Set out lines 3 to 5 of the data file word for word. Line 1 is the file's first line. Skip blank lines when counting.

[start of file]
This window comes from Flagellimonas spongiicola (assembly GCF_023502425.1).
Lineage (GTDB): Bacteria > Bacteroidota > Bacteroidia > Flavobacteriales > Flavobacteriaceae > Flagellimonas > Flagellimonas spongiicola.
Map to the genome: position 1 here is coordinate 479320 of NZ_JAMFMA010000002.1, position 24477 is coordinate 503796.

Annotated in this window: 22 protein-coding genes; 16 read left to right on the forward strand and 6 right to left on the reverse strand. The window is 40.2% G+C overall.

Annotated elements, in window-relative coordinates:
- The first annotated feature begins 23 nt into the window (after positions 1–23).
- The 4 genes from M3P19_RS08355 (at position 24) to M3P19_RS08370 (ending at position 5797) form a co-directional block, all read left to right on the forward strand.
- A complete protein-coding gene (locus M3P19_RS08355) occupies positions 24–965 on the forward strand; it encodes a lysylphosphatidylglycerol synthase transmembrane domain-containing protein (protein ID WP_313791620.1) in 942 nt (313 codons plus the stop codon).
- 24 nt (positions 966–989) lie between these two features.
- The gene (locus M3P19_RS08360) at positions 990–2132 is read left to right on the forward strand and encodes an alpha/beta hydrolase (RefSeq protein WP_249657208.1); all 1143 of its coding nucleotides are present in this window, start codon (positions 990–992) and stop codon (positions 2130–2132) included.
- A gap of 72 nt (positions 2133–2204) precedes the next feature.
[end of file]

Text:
Map to the genome: position 1 here is coordinate 479320 of NZ_JAMFMA010000002.1, position 24477 is coordinate 503796.

Annotated in this window: 22 protein-coding genes; 16 read left to right on the forward strand and 6 right to left on the reverse strand. The window is 40.2% G+C overall.

Annotated elements, in window-relative coordinates: